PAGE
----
On its face, the Simons' complaint does not support diversity jurisdiction, and Wal-Mart did not allege or aver additional facts in support of federal jurisdiction. Therefore, the district court lacked subject matter jurisdiction. Accordingly, we are left with no choice but to (1) vacate the judgment of the district court, (2) remandthis action to that court with instructions for it to remand to the state court from which the action was removed, and (3) dismiss this appeal.
JUDGMENT VACATED; ACTION REMANDED to the district court with instructions to remand to state court; APPEAL DISMISSED.
The jury awarded no damages to Simon's husband, Plaintiff-Appellee Elwin Simon ("Elwin") on his claim for loss of consortium.
La. Code Civ. Proc. art. 893 provides:
No specific monetary amount of damages shall be included in the allegations or prayer for relief of any original, amended, or incidental demand. . . . If a specific amount of damages is necessary to establish the jurisdiction of the court . . . [or] the lack of jurisdiction of federal courts due to insufficiency of damages, a general allegation that the claim exceeds or is less than the requisite amount is sufficient.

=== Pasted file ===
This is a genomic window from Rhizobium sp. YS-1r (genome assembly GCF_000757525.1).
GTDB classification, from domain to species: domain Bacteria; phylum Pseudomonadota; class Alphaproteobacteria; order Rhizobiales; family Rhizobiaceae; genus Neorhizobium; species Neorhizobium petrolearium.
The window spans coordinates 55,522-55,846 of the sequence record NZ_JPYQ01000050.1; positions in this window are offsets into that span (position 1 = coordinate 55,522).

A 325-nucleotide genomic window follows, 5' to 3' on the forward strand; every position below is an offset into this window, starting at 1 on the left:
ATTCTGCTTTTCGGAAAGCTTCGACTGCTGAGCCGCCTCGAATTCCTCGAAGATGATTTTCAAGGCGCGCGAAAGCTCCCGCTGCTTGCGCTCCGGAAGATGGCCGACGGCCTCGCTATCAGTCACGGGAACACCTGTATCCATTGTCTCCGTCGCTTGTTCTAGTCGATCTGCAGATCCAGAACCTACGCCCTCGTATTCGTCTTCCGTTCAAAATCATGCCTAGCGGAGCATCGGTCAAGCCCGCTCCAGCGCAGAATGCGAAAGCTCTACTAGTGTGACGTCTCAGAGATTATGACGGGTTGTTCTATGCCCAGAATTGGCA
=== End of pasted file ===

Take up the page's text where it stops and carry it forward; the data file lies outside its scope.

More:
28 U.S.C. 1332 (1994).
Id. at 298 (citations omitted).
"Removal, however, cannot be based simply upon conclusory [sic] allegations." Allen v. R & H Oil and Gas Co., 63 F.3d 1326, 1335 (5th Cir. 1995); see also Asociacion Nacional de Pescadores a Pequena Escala o Artesanales de Colombia (ANPAC) v. Dow Quimica de Colombia, S.A., 988 F.2d 559, 565-66 (5th Cir. 1993) (holding that conclusional statement in notice of removal was insufficient to support jurisdiction).
623 So.2d 1257 (La. 1993).
Id. at 1260. To the extent that Youn describes state appellate procedure, we are not Erie bound to apply it in federal court; nevertheless, we may consider it as persuasive authority to inform our judgment.
Allen, 63 F.3d at 1335 (noting that "jurisdictional facts" to support removal must be judged at the time of removal, and any post-petition affidavits are allowable only if relevant to that period of
time); see also ANPAC, 988 F.2d at 565.
See also Allen, 63 F.3d at 1336 ("applying common sense" and concluding that total claim for punitive damages more likely than not would exceed $50,000, as it involved three companies, 512 plaintiffs, and wide variety of harm from wanton and reckless conduct).
Luckett, 171 F.3d at 298.